Leading solar power installer Solar City, Tesla Motors, and Rabobank have partnered to instal five fast-charge checkpoints for electric vehicles along Highway 101 between San Francisco and Los Angeles.
The charge stations are at Rabobank branches in Salinas, Atascadero, Santa Maria and Goleta, with the fifth in a public parking garage in San Luis Obispo.
The network highlights both the increasing in-roads made by EV technology — and its major weaknesses.
The stations use ClipperCreek technology to provide a 240 volt charge, for free (that’s more than twice the volts of a standard 110 v wall socket). Right now the stations only work with Tesla vehicles, but a company spokesman said it was working with the Society of Automotive Engineers to add standardized plugs, at which point users will have to pay for a charge.
The installations are “explicitly not a proprietary network,” said Diarmuid O’Connell, Tesla’s vice president for business development, to the Times’ Wheels blog.
One of the stations, at a Rabobank location in Santa Maria, is powered by a 30 kW rooftop solar array installed by Solar City.
LA to SF — In Just Eleven Hours (Or More)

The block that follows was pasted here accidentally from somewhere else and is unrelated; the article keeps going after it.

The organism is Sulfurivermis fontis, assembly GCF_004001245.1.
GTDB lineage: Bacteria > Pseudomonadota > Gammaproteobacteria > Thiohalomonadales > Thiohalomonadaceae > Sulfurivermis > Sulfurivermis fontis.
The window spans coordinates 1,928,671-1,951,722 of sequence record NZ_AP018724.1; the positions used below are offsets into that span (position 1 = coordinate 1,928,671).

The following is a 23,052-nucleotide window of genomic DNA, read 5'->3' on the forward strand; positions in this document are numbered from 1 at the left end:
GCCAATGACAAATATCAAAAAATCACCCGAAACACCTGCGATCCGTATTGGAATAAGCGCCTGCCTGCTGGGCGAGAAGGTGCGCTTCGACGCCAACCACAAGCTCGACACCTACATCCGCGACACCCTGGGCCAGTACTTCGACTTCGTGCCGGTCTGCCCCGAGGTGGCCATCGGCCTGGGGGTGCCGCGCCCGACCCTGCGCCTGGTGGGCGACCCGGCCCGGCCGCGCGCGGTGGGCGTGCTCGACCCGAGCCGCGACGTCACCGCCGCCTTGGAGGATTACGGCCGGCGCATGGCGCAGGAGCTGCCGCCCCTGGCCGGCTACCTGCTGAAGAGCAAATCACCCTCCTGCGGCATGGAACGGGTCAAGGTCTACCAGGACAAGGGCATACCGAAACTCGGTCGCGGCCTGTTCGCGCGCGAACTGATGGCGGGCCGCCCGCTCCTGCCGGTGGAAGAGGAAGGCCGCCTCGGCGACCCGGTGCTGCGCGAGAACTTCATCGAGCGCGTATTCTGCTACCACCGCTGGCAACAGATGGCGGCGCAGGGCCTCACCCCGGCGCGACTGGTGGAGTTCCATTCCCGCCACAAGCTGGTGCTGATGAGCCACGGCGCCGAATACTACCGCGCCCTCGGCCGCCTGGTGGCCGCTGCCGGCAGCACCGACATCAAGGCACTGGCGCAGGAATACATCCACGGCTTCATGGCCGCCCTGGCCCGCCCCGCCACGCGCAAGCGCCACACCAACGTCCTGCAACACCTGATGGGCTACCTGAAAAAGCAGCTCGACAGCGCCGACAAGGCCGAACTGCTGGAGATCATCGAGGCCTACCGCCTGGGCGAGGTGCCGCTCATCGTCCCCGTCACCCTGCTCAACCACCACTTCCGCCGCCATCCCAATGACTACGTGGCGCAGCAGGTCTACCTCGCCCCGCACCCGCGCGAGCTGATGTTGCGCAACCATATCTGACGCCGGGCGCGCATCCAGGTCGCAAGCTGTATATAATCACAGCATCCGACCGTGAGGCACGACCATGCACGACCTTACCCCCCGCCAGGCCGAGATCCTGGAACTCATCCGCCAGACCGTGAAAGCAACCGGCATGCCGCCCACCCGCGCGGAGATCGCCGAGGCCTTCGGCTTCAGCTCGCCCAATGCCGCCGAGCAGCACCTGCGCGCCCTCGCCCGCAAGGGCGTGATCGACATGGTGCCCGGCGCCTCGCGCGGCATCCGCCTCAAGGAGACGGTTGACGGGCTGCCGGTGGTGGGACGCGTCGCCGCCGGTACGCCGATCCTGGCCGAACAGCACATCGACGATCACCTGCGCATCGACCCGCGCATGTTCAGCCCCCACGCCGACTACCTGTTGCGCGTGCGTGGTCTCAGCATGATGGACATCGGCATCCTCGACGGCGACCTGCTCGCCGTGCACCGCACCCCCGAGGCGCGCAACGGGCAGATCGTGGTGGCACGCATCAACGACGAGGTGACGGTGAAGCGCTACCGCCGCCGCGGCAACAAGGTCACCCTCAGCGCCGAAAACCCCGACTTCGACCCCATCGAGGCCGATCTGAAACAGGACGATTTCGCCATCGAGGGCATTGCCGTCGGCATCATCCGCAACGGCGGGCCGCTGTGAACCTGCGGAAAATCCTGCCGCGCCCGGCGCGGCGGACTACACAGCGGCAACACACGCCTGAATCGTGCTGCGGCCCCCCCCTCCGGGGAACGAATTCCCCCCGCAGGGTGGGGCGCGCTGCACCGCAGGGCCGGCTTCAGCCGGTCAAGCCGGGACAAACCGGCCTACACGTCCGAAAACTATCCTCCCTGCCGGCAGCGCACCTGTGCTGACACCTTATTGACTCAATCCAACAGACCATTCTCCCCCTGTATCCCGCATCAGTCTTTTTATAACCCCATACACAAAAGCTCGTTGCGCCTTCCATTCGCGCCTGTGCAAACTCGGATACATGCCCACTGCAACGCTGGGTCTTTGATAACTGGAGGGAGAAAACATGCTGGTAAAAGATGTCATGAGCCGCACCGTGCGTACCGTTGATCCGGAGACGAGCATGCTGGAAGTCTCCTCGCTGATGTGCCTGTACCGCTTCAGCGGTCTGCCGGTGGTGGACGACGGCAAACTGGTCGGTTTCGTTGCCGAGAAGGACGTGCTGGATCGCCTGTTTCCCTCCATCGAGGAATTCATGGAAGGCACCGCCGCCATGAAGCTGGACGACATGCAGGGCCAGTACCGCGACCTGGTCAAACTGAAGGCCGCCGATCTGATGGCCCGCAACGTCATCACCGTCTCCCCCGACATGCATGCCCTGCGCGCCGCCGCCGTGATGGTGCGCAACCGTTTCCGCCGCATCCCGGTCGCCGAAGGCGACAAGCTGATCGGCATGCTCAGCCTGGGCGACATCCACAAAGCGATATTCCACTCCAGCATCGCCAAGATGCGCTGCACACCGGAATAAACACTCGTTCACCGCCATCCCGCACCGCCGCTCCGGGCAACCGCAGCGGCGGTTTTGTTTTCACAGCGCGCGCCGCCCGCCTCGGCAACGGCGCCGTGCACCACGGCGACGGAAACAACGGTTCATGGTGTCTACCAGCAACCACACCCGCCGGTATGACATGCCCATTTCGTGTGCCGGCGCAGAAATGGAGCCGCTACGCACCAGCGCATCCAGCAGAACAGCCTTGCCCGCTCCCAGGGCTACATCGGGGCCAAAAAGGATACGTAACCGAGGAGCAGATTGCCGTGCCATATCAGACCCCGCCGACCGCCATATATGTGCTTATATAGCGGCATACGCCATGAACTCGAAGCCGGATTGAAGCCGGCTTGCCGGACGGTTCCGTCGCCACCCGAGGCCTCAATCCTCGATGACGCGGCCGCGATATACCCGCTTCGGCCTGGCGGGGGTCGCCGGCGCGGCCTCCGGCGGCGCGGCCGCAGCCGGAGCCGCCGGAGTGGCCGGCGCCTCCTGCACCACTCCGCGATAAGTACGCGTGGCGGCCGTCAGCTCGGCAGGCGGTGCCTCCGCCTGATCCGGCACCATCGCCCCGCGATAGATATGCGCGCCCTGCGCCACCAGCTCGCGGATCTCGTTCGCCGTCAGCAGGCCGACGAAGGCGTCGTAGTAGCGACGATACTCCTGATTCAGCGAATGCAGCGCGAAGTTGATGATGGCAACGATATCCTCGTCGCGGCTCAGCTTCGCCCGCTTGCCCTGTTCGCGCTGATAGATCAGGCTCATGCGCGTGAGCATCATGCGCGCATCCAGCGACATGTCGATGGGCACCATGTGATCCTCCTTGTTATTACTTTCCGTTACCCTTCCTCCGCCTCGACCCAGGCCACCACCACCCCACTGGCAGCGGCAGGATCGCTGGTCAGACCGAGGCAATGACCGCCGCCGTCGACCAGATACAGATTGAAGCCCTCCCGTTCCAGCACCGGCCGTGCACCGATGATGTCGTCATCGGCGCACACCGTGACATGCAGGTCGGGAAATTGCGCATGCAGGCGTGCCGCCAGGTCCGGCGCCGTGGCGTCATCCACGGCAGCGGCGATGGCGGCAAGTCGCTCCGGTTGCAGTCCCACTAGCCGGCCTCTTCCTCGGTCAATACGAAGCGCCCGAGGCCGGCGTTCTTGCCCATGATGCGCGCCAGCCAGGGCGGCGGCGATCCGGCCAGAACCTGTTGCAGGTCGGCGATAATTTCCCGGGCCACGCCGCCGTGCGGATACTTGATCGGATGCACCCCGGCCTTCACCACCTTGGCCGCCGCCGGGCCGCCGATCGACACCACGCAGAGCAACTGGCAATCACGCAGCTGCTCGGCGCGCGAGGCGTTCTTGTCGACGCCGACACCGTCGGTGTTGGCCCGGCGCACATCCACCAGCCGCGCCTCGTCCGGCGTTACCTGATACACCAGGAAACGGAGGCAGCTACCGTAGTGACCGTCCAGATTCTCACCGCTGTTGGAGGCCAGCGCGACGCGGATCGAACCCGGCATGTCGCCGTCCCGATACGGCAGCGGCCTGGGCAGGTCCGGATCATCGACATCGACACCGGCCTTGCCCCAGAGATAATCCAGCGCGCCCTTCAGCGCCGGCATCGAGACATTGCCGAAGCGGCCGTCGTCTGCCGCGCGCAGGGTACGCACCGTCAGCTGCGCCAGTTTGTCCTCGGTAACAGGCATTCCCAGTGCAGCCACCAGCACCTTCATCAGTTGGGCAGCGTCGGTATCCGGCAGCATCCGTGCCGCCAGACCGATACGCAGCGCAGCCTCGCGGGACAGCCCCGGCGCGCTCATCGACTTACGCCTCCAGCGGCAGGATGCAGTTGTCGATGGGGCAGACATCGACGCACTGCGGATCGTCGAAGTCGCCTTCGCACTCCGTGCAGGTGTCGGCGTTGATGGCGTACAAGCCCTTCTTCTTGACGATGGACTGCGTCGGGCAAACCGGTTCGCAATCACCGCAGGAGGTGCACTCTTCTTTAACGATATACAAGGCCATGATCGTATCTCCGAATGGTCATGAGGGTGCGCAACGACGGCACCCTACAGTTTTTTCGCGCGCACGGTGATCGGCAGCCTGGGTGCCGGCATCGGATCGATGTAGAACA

The stations should theoretically allow a clean tech mogul in a Tesla roadster with a 220+ mile range to drive from Hollywood (where his starlet girlfriend lives) to Silicon Valley (to get additional VC funding), and only have to recharge once.
Of course, that recharge would take 3-1/2 hours. Add that to normal driving time from SF to LA along 101 (about 7 hours) and you’re looking at a 11 hour trip, not including bathroom breaks. Most EVs due out in the next couple years will have ranges closer to 100 miles, which would make the trip much longer — basically infeasible.
All of which points up the Achilles heel of electric vehicles: the combination of short ranges and looong charge times.
This may prove good news for Tesla owners, however: for the time being they shouldn’t expect long lines at the new charge stations.